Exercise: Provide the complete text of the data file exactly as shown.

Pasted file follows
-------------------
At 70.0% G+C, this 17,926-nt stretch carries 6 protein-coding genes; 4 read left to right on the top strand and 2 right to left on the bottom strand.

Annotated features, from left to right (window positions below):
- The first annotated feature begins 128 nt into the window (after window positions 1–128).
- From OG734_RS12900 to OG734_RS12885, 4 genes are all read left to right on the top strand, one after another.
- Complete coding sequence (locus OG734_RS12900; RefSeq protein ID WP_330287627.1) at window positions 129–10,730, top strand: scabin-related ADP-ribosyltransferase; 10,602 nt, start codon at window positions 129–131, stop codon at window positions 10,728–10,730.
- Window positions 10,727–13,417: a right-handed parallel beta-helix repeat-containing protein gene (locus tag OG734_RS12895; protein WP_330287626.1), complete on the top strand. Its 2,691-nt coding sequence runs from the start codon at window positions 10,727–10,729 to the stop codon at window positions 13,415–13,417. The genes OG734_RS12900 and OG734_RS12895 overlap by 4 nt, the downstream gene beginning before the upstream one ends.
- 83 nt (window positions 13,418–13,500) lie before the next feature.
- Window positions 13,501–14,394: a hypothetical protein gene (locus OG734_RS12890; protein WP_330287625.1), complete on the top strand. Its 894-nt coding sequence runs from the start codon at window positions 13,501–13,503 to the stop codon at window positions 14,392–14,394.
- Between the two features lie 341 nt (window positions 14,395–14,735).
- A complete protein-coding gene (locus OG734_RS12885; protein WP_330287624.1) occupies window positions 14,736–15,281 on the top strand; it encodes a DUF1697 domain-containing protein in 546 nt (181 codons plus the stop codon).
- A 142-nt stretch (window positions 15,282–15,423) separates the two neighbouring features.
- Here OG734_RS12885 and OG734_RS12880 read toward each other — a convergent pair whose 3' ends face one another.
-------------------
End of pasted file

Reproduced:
At 70.0% G+C, this 17,926-nt stretch carries 6 protein-coding genes; 4 read left to right on the top strand and 2 right to left on the bottom strand.

Annotated features, from left to right (window positions below):
- The first annotated feature begins 128 nt into the window (after window positions 1–128).
- From OG734_RS12900 to OG734_RS12885, 4 genes are all read left to right on the top strand, one after another.
- Complete coding sequence (locus OG734_RS12900; RefSeq protein ID WP_330287627.1) at window positions 129–10,730, top strand: scabin-related ADP-ribosyltransferase; 10,602 nt, start codon at window positions 129–131, stop codon at window positions 10,728–10,730.
- Window positions 10,727–13,417: a right-handed parallel beta-helix repeat-containing protein gene (locus tag OG734_RS12895; protein WP_330287626.1), complete on the top strand. Its 2,691-nt coding sequence runs from the start codon at window positions 10,727–10,729 to the stop codon at window positions 13,415–13,417. The genes OG734_RS12900 and OG734_RS12895 overlap by 4 nt, the downstream gene beginning before the upstream one ends.
- 83 nt (window positions 13,418–13,500) lie before the next feature.
- Window positions 13,501–14,394: a hypothetical protein gene (locus OG734_RS12890; protein WP_330287625.1), complete on the top strand. Its 894-nt coding sequence runs from the start codon at window positions 13,501–13,503 to the stop codon at window positions 14,392–14,394.
- Between the two features lie 341 nt (window positions 14,395–14,735).
- A complete protein-coding gene (locus OG734_RS12885; protein WP_330287624.1) occupies window positions 14,736–15,281 on the top strand; it encodes a DUF1697 domain-containing protein in 546 nt (181 codons plus the stop codon).
- A 142-nt stretch (window positions 15,282–15,423) separates the two neighbouring features.
- Here OG734_RS12885 and OG734_RS12880 read toward each other — a convergent pair whose 3' ends face one another.